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IRS Roundup: 2023 Tax Brackets, 401(k) Contributions, and FSA Limits

IRS Roundup: 2023 Tax Brackets, 401(k) Contributions, and FSA Limits

The Internal Revenue Service, or IRS, regularly makes changes to adjust its regulations in response to inflation. But with inflation at or near 40-year highs, those changes are especially relevant for 2023. 

Read on to learn more about the updated IRS numbers you need to know for the coming tax year.

 

What Are the IRS Income Tax Brackets for 2023?

An individual (or married couple, if they choose to file jointly) falls into one of seven tax brackets based on their income, and these brackets determine how much of that income is withheld in taxes. Here are the updated income tax brackets for 2023:

 

Taxable Income

Tax Rate

Up to $11,000

10%

$11,001 to $44,725 

12%

$44,726 to $95,375

22%

$95,375 to $182,100

24%

$182,101 to $231,250        

32%

$231,251 to $578,125

35%

Over $578,125

37%

 

These changes represent increases of about 7%, much higher than usual because of record inflation. That means even employees who didn’t get raises last year could end up in a lower tax bracket—increasing their take-home pay slightly.

 

What Is the New 401(k) Contribution Limit in 2023?

A 401(k) is a retirement savings account many employers offer as an employee benefit. These accounts allow employees to set aside or invest pre-tax income that can be used tax-free once an employee reaches age 59.5. Many employers match employee contributions to these plans up to a certain percentage. 

In tax year 2022, employees were limited to a maximum contribution of $20,500. But in 2023, the 401(k) contribution limit increases to $22,500. That means employees can set aside an additional $2,000 into their retirement accounts—almost 10% more tax-free income than they could in the previous year. 

Since the jump from 2021 to 2022 was only $1,000, this $2,000 increase is yet another tangible reminder of the unprecedented rate of inflation in the past year.

 

What is the 2023 FSA Contribution Limit?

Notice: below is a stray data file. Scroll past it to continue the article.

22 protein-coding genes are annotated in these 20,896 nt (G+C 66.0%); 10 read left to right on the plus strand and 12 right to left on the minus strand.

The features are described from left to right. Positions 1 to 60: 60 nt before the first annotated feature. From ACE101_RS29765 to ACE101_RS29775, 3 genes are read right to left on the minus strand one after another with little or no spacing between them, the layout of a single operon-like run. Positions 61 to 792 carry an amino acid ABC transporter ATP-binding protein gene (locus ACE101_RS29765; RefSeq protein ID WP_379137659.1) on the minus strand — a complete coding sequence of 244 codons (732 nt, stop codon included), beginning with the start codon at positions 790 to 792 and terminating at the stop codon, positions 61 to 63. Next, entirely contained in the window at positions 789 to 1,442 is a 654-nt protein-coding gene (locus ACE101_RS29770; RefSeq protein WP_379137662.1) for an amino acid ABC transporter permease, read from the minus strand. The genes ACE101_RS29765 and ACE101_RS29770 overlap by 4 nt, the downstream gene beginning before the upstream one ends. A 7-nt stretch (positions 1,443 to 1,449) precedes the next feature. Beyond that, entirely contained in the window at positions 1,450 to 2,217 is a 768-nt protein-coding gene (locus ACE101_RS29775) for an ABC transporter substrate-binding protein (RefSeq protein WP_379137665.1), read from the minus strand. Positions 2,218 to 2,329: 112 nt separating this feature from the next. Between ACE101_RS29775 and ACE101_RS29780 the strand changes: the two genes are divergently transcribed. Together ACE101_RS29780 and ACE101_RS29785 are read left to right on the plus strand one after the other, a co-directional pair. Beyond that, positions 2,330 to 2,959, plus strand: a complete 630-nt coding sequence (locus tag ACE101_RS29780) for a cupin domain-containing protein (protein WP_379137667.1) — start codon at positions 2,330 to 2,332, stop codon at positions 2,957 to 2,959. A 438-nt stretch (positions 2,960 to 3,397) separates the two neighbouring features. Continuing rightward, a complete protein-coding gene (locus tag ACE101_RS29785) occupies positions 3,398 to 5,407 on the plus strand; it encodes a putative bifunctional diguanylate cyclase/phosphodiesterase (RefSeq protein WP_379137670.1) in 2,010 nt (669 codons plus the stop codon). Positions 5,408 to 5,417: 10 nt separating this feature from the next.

A flexible spending account, or FSA—also called a flexible savings arrangement—allows employees to set aside pre-tax funds for healthcare expenses or dependent care expenses. 

To use the money for dependent care, the expense must be directly related to the employee’s work. For example, an employee could use FSA funds for childcare expenses during their own working hours, but not for date night.

Employees can decide how much to put into their FSA—up to a limit. In 2023, the FSA contribution limit increases from $2,850 to $3,050. Like the 401(k) limit increase, this one is also twice as much of a jump as the previous adjustment. 

 

All these changes begin in tax year 2023, which means they’ll apply to taxes filed in 2024. While the updates may not affect organizational budgets directly, some will impact payroll, so HR should still communicate changes to employees to help them understand their options when setting personal financial goals. 

 

 

Additional Resources

You can stay informed, educated, and up-to-date with important HR topics using BerniePortal’s comprehensive resources:

  • BerniePortal Blog—a one-stop shop for HR industry news
  • HR Glossary—featuring the most common HR terms, acronyms, and compliance
  • HR Guides—essential pillars, covering an extensive list of comprehensive HR topics
  • BernieU—free online HR courses, approved for SHRM and HRCI recertification credit
  • HR Party of One—our popular YouTube series and podcast, covering emerging HR trends and enduring HR topics

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